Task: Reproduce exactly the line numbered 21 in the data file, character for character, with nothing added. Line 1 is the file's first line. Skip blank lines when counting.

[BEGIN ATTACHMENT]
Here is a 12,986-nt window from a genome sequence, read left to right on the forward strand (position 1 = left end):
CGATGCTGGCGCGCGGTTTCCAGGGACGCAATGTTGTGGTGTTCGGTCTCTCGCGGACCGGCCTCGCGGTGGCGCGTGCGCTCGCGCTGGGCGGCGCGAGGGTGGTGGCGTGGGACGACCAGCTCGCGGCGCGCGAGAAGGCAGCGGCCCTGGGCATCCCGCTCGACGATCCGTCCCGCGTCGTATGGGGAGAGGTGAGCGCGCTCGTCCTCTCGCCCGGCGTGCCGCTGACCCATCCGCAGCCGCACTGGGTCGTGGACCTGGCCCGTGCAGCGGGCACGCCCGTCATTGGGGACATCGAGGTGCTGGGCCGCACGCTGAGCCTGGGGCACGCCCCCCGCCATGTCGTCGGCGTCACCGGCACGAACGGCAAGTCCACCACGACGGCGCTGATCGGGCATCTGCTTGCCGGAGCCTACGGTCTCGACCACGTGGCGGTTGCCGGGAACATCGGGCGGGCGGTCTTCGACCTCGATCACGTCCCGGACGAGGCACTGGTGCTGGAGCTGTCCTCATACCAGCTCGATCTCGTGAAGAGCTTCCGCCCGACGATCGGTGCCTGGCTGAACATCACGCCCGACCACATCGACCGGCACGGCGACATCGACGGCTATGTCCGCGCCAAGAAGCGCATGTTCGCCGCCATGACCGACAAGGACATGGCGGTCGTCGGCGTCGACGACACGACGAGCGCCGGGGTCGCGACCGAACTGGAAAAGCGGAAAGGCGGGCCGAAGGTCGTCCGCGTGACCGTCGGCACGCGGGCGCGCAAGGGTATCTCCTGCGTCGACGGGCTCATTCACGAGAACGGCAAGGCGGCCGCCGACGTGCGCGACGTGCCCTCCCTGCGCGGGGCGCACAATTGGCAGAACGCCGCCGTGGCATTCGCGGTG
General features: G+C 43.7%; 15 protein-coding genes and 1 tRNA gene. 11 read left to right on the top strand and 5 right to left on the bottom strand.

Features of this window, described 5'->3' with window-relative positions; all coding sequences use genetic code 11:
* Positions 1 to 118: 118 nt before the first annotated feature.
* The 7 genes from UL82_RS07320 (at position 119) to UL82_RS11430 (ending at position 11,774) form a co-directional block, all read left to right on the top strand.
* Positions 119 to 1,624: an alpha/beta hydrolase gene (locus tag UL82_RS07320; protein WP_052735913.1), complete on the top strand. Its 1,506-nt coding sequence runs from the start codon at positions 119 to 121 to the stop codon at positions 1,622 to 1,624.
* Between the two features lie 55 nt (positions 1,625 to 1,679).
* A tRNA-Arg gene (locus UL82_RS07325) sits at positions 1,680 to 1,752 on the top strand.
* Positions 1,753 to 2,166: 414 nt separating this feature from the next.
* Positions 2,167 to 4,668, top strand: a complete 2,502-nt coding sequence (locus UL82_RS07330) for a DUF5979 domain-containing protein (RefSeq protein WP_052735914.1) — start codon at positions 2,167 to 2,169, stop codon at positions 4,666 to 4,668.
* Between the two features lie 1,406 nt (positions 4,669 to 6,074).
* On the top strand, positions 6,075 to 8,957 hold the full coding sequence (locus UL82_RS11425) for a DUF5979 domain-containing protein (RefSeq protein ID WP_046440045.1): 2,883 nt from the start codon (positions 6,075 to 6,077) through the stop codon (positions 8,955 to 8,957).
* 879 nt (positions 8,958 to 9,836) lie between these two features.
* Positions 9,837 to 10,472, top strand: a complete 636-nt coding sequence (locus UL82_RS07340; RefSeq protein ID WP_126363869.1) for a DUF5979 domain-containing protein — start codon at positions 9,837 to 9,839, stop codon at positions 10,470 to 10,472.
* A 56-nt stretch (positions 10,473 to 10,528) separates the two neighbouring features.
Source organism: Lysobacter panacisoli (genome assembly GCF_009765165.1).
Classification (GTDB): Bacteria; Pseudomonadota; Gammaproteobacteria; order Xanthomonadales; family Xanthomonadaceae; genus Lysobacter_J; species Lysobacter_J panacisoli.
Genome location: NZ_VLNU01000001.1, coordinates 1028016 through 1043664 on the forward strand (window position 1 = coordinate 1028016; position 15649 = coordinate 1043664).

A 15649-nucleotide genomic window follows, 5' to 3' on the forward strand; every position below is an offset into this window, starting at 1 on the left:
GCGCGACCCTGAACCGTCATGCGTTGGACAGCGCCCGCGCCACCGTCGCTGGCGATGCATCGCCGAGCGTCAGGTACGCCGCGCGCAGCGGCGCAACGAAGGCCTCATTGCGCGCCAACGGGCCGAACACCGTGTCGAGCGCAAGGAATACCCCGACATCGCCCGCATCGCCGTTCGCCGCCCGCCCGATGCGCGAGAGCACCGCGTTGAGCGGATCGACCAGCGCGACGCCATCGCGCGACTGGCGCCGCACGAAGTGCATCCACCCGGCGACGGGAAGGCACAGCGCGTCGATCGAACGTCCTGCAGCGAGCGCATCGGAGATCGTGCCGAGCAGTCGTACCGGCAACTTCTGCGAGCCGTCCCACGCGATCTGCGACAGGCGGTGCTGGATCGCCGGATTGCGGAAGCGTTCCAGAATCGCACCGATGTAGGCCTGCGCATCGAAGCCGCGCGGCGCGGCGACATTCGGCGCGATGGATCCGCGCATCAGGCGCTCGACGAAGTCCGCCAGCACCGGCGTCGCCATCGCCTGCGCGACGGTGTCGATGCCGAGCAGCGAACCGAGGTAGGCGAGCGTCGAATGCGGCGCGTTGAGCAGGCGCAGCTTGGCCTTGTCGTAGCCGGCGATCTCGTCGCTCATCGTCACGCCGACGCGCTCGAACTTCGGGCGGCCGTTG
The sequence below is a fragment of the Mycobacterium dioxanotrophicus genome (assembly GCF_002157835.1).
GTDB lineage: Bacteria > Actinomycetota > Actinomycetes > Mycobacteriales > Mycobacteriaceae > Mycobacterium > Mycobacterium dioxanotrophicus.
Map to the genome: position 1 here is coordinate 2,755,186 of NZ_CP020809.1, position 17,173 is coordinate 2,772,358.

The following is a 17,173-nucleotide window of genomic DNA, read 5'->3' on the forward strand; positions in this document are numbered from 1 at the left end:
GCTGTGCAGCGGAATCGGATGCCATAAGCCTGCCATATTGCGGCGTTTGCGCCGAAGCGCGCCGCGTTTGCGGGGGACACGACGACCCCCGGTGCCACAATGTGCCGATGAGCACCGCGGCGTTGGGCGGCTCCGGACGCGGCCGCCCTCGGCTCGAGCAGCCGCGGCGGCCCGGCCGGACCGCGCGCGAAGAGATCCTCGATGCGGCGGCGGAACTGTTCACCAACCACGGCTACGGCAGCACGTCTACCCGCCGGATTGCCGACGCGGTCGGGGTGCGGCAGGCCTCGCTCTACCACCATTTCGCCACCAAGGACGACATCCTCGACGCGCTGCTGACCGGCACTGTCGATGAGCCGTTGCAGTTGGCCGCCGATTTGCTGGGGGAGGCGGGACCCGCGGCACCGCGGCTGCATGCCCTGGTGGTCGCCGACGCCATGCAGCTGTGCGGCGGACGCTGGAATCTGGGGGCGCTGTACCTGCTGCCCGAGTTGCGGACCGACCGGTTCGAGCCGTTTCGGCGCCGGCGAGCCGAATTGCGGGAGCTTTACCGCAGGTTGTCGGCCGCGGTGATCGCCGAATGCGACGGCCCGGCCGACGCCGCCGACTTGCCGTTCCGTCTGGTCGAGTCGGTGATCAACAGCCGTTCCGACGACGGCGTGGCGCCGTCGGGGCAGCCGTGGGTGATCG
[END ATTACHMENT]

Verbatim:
GCGCGACCCTGAACCGTCATGCGTTGGACAGCGCCCGCGCCACCGTCGCTGGCGATGCATCGCCGAGCGTCAGGTACGCCGCGCGCAGCGGCGCAACGAAGGCCTCATTGCGCGCCAACGGGCCGAACACCGTGTCGAGCGCAAGGAATACCCCGACATCGCCCGCATCGCCGTTCGCCGCCCGCCCGATGCGCGAGAGCACCGCGTTGAGCGGATCGACCAGCGCGACGCCATCGCGCGACTGGCGCCGCACGAAGTGCATCCACCCGGCGACGGGAAGGCACAGCGCGTCGATCGAACGTCCTGCAGCGAGCGCATCGGAGATCGTGCCGAGCAGTCGTACCGGCAACTTCTGCGAGCCGTCCCACGCGATCTGCGACAGGCGGTGCTGGATCGCCGGATTGCGGAAGCGTTCCAGAATCGCACCGATGTAGGCCTGCGCATCGAAGCCGCGCGGCGCGGCGACATTCGGCGCGATGGATCCGCGCATCAGGCGCTCGACGAAGTCCGCCAGCACCGGCGTCGCCATCGCCTGCGCGACGGTGTCGATGCCGAGCAGCGAACCGAGGTAGGCGAGCGTCGAATGCGGCGCGTTGAGCAGGCGCAGCTTGGCCTTGTCGTAGCCGGCGATCTCGTCGCTCATCGTCACGCCGACGCGCTCGAACTTCGGGCGGCCGTTG